The National School Boards Association (NSBA), the leading advocate for public education representing more than 90,000 local school board members, is opposed to H.R. 10, the Success and Opportunity through Quality Charter Schools Act, which is scheduled for a floor vote this week.
Decisions regarding charter schools should rest with the state and the local school board, not federal lawmakers, NSBA contends. The legislation also fails to recognize that to protect student outcomes, charter schools should be authorized exclusively by the local school board.
“Charter schools absent school board oversight have far less accountability for student achievement than traditional public schools,” said Thomas J. Gentzel, NSBA Executive Director. “The school board governance model protects student outcomes for the many, not the few, and strives to resolve inequities in educational delivery and service.”
Further, lawmakers must focus on adequately funding the primary system of public education instead of creating a secondary system of education that siphons off essential funding. With multiple chartering authorities, local school districts can be adversely impacted as the per-pupil expenditures are re-allocated or deducted from operational revenue essential to maintain already cash-strapped school district operations.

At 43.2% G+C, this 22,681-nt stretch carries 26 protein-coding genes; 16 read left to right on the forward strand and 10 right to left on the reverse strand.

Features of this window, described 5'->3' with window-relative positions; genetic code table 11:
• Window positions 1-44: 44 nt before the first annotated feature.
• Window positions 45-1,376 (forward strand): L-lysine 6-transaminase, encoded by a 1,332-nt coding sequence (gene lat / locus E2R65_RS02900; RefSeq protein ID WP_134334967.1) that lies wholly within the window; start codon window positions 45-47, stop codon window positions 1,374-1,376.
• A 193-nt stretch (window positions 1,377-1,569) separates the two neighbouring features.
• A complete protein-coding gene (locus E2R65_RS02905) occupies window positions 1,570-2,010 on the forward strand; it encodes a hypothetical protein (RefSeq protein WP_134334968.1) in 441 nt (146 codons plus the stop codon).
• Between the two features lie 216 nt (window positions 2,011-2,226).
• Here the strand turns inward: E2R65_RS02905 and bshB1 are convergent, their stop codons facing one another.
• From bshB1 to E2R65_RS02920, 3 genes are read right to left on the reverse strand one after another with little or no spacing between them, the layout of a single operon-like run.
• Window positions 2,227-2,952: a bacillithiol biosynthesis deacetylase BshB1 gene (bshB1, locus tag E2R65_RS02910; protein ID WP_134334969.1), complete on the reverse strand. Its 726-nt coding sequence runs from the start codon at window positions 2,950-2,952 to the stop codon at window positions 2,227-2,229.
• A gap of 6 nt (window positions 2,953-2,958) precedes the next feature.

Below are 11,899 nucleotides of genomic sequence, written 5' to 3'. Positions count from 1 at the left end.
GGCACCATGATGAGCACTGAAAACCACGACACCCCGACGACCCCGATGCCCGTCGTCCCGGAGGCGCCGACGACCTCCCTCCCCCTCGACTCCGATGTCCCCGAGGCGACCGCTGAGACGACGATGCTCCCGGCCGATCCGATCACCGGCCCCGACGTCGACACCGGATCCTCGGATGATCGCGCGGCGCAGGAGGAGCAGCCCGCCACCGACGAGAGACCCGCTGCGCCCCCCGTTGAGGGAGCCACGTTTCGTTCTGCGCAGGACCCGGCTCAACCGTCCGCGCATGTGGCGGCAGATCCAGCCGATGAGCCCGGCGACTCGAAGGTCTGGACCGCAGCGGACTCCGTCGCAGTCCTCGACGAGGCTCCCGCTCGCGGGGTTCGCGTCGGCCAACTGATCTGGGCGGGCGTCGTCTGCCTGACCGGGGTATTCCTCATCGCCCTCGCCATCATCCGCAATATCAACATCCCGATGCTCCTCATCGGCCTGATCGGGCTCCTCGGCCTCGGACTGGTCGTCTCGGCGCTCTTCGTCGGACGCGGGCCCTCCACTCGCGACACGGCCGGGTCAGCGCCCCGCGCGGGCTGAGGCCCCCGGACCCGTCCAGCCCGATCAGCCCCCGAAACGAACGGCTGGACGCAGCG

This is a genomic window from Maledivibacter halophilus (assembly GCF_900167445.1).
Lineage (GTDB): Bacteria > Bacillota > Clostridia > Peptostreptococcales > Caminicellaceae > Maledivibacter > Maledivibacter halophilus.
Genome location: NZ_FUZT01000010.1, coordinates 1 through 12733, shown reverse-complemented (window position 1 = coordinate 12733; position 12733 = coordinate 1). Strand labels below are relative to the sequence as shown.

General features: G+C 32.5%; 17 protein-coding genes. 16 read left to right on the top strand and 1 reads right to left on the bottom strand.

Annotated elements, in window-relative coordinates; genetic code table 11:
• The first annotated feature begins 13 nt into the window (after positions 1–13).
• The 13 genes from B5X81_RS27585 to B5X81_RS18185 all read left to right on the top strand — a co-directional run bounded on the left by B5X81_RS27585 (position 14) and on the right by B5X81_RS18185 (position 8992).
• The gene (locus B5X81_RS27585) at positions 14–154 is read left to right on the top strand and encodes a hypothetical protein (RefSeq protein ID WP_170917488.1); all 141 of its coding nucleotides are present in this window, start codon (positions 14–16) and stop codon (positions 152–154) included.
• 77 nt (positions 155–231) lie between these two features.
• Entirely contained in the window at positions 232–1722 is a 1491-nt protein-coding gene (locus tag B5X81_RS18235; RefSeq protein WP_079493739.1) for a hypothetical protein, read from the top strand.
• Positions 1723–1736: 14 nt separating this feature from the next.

America’s school boards agree that charter schools are facing challenges with overwhelming operational costs, facilities in need of repair or renovation, and technical support vital toward improved teaching and learning—yet traditional public schools grapple daily with these very same challenges.
“The future of America is dependent on ready access to a high-quality education,” said Gentzel. “If Congress passes legislation to help states and local communities improve the quality of their public schools absent federal intrusion, we applaud it, but this should apply to all students equally, not just those enrolled in charter schools. The call to action the legislation raises is that our nation must create a level playing field for public charter schools and traditional public schools alike.”